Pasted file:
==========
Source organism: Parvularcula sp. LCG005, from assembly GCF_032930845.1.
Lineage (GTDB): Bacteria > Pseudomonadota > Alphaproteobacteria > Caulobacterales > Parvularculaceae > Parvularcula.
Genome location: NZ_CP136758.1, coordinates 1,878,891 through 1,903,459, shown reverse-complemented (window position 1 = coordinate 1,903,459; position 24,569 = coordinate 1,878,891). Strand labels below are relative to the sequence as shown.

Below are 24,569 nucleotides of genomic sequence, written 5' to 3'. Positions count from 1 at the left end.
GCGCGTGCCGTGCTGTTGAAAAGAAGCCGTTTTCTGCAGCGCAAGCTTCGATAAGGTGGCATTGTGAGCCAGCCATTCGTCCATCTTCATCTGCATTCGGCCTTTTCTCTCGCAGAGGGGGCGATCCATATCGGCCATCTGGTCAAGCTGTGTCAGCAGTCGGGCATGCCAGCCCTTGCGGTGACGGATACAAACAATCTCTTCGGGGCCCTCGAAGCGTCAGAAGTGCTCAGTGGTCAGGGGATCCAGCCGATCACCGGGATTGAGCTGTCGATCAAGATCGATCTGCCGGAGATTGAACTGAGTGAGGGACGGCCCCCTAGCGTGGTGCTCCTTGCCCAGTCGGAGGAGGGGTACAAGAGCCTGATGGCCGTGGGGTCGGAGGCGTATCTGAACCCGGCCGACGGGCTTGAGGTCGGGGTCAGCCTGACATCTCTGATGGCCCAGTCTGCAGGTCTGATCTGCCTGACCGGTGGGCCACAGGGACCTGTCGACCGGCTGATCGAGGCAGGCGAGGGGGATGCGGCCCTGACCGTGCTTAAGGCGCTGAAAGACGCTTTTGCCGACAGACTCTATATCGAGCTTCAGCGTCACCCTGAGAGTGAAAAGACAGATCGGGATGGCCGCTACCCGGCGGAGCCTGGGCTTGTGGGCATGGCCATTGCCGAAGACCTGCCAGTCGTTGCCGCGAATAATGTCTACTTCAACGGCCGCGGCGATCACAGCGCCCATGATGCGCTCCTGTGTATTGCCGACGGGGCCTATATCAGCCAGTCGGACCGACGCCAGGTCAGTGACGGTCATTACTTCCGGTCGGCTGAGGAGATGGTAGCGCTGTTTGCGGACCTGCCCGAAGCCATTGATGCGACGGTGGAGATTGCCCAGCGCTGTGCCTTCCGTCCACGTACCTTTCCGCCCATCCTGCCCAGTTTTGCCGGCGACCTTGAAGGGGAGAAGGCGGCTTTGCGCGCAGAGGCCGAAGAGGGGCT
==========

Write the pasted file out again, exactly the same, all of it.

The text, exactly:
Source organism: Parvularcula sp. LCG005, from assembly GCF_032930845.1.
Lineage (GTDB): Bacteria > Pseudomonadota > Alphaproteobacteria > Caulobacterales > Parvularculaceae > Parvularcula.
Genome location: NZ_CP136758.1, coordinates 1,878,891 through 1,903,459, shown reverse-complemented (window position 1 = coordinate 1,903,459; position 24,569 = coordinate 1,878,891). Strand labels below are relative to the sequence as shown.

Below are 24,569 nucleotides of genomic sequence, written 5' to 3'. Positions count from 1 at the left end.
GCGCGTGCCGTGCTGTTGAAAAGAAGCCGTTTTCTGCAGCGCAAGCTTCGATAAGGTGGCATTGTGAGCCAGCCATTCGTCCATCTTCATCTGCATTCGGCCTTTTCTCTCGCAGAGGGGGCGATCCATATCGGCCATCTGGTCAAGCTGTGTCAGCAGTCGGGCATGCCAGCCCTTGCGGTGACGGATACAAACAATCTCTTCGGGGCCCTCGAAGCGTCAGAAGTGCTCAGTGGTCAGGGGATCCAGCCGATCACCGGGATTGAGCTGTCGATCAAGATCGATCTGCCGGAGATTGAACTGAGTGAGGGACGGCCCCCTAGCGTGGTGCTCCTTGCCCAGTCGGAGGAGGGGTACAAGAGCCTGATGGCCGTGGGGTCGGAGGCGTATCTGAACCCGGCCGACGGGCTTGAGGTCGGGGTCAGCCTGACATCTCTGATGGCCCAGTCTGCAGGTCTGATCTGCCTGACCGGTGGGCCACAGGGACCTGTCGACCGGCTGATCGAGGCAGGCGAGGGGGATGCGGCCCTGACCGTGCTTAAGGCGCTGAAAGACGCTTTTGCCGACAGACTCTATATCGAGCTTCAGCGTCACCCTGAGAGTGAAAAGACAGATCGGGATGGCCGCTACCCGGCGGAGCCTGGGCTTGTGGGCATGGCCATTGCCGAAGACCTGCCAGTCGTTGCCGCGAATAATGTCTACTTCAACGGCCGCGGCGATCACAGCGCCCATGATGCGCTCCTGTGTATTGCCGACGGGGCCTATATCAGCCAGTCGGACCGACGCCAGGTCAGTGACGGTCATTACTTCCGGTCGGCTGAGGAGATGGTAGCGCTGTTTGCGGACCTGCCCGAAGCCATTGATGCGACGGTGGAGATTGCCCAGCGCTGTGCCTTCCGTCCACGTACCTTTCCGCCCATCCTGCCCAGTTTTGCCGGCGACCTTGAAGGGGAGAAGGCGGCTTTGCGCGCAGAGGCCGAAGAGGGGCT